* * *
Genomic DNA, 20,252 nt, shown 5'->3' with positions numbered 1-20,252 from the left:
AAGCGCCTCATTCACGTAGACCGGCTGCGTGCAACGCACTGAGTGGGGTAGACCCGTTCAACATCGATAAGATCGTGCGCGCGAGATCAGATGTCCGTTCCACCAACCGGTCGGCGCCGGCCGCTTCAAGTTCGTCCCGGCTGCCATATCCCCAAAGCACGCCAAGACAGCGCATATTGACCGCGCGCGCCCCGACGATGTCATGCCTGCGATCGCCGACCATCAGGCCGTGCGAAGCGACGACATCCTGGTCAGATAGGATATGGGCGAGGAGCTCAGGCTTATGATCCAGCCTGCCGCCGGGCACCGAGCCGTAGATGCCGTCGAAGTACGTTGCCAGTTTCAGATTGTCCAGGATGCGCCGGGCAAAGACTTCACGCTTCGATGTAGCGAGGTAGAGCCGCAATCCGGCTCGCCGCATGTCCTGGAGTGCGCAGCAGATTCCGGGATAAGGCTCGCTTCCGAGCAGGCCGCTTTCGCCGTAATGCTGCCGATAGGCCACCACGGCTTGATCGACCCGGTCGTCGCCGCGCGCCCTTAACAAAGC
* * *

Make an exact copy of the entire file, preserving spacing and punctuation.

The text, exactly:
Genomic DNA, 20,252 nt, shown 5'->3' with positions numbered 1-20,252 from the left:
AAGCGCCTCATTCACGTAGACCGGCTGCGTGCAACGCACTGAGTGGGGTAGACCCGTTCAACATCGATAAGATCGTGCGCGCGAGATCAGATGTCCGTTCCACCAACCGGTCGGCGCCGGCCGCTTCAAGTTCGTCCCGGCTGCCATATCCCCAAAGCACGCCAAGACAGCGCATATTGACCGCGCGCGCCCCGACGATGTCATGCCTGCGATCGCCGACCATCAGGCCGTGCGAAGCGACGACATCCTGGTCAGATAGGATATGGGCGAGGAGCTCAGGCTTATGATCCAGCCTGCCGCCGGGCACCGAGCCGTAGATGCCGTCGAAGTACGTTGCCAGTTTCAGATTGTCCAGGATGCGCCGGGCAAAGACTTCACGCTTCGATGTAGCGAGGTAGAGCCGCAATCCGGCTCGCCGCATGTCCTGGAGTGCGCAGCAGATTCCGGGATAAGGCTCGCTTCCGAGCAGGCCGCTTTCGCCGTAATGCTGCCGATAGGCCACCACGGCTTGATCGACCCGGTCGTCGCCGCGCGCCCTTAACAAAGC